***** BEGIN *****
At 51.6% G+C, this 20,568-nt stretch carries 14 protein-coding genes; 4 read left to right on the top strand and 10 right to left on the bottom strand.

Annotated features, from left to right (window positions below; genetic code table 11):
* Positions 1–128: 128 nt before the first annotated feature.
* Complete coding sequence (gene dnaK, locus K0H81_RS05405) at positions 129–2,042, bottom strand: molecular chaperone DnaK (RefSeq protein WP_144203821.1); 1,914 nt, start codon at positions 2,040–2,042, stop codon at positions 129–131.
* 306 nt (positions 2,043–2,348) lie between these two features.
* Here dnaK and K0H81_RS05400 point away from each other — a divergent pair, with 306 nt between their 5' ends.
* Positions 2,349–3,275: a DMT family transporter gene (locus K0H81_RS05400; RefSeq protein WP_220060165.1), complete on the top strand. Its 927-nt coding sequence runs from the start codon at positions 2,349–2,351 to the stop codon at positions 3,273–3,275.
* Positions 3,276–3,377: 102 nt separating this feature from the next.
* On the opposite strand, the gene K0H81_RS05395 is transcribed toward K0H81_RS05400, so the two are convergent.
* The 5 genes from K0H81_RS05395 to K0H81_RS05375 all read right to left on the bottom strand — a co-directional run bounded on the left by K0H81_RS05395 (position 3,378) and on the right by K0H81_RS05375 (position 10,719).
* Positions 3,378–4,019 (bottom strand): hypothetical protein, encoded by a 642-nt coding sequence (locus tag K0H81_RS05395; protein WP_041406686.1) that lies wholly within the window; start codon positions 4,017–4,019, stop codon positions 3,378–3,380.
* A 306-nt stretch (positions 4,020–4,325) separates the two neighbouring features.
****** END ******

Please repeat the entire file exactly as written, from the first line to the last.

At 51.6% G+C, this 20,568-nt stretch carries 14 protein-coding genes; 4 read left to right on the top strand and 10 right to left on the bottom strand.

Annotated features, from left to right (window positions below; genetic code table 11):
* Positions 1–128: 128 nt before the first annotated feature.
* Complete coding sequence (gene dnaK, locus K0H81_RS05405) at positions 129–2,042, bottom strand: molecular chaperone DnaK (RefSeq protein WP_144203821.1); 1,914 nt, start codon at positions 2,040–2,042, stop codon at positions 129–131.
* 306 nt (positions 2,043–2,348) lie between these two features.
* Here dnaK and K0H81_RS05400 point away from each other — a divergent pair, with 306 nt between their 5' ends.
* Positions 2,349–3,275: a DMT family transporter gene (locus K0H81_RS05400; RefSeq protein WP_220060165.1), complete on the top strand. Its 927-nt coding sequence runs from the start codon at positions 2,349–2,351 to the stop codon at positions 3,273–3,275.
* Positions 3,276–3,377: 102 nt separating this feature from the next.
* On the opposite strand, the gene K0H81_RS05395 is transcribed toward K0H81_RS05400, so the two are convergent.
* The 5 genes from K0H81_RS05395 to K0H81_RS05375 all read right to left on the bottom strand — a co-directional run bounded on the left by K0H81_RS05395 (position 3,378) and on the right by K0H81_RS05375 (position 10,719).
* Positions 3,378–4,019 (bottom strand): hypothetical protein, encoded by a 642-nt coding sequence (locus tag K0H81_RS05395; protein WP_041406686.1) that lies wholly within the window; start codon positions 4,017–4,019, stop codon positions 3,378–3,380.
* A 306-nt stretch (positions 4,020–4,325) separates the two neighbouring features.